When I hear from people new (and not so new) to the ADR field – asking for input on realizing their professional goals – I often hear about a range of variables that get in the way. Fear is one of those variables. This might be fear of failure, fear of making decisions that will be regretted, fear of wasting time and money, and even fear of success. Other factors that preclude taking action have to do with lack of confidence, emotional support and motivation. And self-limiting beliefs, difficulties envisioning the goal and other such impasses also stand in the way.
Though there are no easy answers about ways to make our dreams a reality, sometimes this journey is best experienced by reflecting on questions that guide thinking through the bumps along the way. These are the sort of questions that delve into some specific areas that are important to consider and that ultimately, help clear the pathway. Before making an actual plan and action steps, here are four suggested areas followed by the sorts of questions that guided my own thinking. I hope you might find them helpful, too. And I welcome a fuller conversation on other areas and questions that help build your professional foundation in our field.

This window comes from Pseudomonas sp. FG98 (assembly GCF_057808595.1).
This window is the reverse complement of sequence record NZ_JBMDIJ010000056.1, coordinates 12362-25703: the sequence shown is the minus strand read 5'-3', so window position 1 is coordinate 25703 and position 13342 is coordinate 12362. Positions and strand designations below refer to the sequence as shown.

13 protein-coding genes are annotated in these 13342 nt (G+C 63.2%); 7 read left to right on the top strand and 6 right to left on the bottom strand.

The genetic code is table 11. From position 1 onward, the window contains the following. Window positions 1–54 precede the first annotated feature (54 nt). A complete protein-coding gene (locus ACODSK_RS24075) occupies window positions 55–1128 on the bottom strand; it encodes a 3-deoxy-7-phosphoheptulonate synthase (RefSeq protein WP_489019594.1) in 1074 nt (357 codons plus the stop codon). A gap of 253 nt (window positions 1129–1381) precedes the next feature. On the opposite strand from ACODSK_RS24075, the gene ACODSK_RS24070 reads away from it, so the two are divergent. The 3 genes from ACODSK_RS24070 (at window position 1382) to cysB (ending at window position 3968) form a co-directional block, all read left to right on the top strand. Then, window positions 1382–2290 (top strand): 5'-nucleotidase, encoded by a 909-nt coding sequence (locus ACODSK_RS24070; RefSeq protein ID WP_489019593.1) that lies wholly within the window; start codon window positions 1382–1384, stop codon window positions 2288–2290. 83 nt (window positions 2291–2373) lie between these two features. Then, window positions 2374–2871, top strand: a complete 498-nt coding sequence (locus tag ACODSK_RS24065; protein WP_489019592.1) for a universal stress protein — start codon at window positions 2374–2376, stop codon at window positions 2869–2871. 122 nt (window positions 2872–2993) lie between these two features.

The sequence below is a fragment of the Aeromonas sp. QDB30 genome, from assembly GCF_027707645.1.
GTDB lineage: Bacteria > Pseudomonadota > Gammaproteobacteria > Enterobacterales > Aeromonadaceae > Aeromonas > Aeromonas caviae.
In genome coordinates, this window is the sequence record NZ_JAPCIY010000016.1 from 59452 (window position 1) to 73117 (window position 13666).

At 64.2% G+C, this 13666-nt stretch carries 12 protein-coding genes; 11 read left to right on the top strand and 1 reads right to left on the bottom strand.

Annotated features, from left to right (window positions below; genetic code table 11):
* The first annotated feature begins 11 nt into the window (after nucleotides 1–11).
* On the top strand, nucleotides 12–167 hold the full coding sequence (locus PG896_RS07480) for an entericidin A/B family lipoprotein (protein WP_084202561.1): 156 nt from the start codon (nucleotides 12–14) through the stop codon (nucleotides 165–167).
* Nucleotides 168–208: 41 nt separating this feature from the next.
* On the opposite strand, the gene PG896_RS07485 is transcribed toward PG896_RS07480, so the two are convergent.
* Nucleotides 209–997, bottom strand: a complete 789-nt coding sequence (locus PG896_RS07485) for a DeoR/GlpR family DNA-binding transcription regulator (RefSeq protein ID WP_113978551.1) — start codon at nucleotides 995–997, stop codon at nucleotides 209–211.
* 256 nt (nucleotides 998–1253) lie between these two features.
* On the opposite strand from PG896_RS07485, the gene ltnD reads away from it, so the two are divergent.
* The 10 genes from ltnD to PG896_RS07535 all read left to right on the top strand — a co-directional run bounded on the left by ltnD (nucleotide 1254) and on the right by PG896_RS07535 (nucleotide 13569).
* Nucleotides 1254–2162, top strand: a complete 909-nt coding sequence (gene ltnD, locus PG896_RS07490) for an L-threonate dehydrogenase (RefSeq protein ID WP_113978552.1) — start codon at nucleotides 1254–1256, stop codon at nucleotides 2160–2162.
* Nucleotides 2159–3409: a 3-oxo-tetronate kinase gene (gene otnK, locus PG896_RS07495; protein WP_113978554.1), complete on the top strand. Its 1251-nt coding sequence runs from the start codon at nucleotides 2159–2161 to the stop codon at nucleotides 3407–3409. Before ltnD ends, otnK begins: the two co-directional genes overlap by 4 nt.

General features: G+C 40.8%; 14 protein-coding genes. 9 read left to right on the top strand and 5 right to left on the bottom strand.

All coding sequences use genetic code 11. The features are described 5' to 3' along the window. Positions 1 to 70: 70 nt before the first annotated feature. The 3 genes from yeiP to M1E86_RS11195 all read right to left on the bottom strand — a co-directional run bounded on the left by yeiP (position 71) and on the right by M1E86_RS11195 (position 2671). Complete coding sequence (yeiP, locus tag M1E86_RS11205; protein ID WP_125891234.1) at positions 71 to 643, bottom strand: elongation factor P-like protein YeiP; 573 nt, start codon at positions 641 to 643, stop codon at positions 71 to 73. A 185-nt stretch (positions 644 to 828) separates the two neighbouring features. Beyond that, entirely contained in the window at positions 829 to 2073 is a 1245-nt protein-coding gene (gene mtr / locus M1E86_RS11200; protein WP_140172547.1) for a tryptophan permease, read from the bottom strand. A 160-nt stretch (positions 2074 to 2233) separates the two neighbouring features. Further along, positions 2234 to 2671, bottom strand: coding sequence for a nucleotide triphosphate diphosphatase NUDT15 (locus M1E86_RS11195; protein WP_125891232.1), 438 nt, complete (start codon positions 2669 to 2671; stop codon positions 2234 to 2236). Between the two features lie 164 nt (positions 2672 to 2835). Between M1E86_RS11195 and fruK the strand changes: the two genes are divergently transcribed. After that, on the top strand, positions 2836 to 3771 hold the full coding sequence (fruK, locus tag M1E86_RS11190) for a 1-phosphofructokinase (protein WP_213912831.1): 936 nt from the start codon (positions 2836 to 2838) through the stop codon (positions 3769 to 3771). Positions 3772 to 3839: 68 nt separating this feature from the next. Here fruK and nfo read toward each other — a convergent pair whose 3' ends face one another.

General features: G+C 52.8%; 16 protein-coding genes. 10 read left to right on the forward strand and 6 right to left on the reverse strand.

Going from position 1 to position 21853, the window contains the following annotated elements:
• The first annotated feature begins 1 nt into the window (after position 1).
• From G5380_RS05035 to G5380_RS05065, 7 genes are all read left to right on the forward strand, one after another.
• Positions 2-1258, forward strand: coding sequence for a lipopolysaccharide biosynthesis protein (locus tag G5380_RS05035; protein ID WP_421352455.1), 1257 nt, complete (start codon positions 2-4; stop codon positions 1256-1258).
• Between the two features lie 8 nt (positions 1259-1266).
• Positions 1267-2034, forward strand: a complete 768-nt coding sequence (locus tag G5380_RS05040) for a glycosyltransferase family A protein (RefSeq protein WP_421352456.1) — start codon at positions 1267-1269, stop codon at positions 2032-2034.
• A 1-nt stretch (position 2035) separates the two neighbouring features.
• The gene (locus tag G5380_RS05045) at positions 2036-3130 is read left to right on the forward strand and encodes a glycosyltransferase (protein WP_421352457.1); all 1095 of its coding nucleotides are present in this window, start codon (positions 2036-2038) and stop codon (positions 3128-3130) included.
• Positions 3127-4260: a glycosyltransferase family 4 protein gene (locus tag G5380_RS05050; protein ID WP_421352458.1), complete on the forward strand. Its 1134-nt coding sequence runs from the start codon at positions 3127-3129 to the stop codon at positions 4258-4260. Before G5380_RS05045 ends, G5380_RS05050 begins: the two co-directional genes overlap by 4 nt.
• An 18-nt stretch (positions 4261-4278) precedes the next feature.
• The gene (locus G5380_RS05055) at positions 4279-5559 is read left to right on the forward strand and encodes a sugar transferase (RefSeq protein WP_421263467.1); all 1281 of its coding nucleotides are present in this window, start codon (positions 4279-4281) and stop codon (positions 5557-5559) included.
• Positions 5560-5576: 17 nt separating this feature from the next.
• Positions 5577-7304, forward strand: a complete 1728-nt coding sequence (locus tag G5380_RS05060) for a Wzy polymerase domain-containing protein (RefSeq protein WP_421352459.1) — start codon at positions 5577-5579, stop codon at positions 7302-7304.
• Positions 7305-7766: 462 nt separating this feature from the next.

To determine which of your values drive and motivate you, please consider the following questions:
To consider in more detail – and articulate – what you envision as a professional goal, here are some other related questions:
Honestly confronting the factors that might be precluding your way forward is a necessary part of goal attainment. The following questions invite you to identify what your impasses are:
Having an authentic way of showing up is critical to achieving goals. This factor is not always considered in goal setting exercises and yet, it is a very important element. This series of questions asks you to take a close look at this factor:
I found that once I answered the questions to the above areas, the way forward became a more practical and methodical exercise. It involved documenting and acting on realistic steps that built incrementally on one another. It is a process that includes setting timelines for each and developing both inner and outer resources that are necessary to accomplish them. Having a ‘buddy’ or coach for support and to help reality check along the way is very helpful here – as is sharing the journey as you walk yourself through the previous suggested steps.
It is trite to say, but true, that remaining focused on our career destinations – where we want to go and who we want to be when we arrive – requires commitment to the journey. Admittedly, that’s not straightforward or easy to do. Among other things, when taking on this quest, there is wisdom in stepping back and reflecting on questions like those in this article to build a foundation to stand on. Being true to yourself and your vision as you move along the continuum of where you are and where you want to be is, not surprisingly, the guiding principle.
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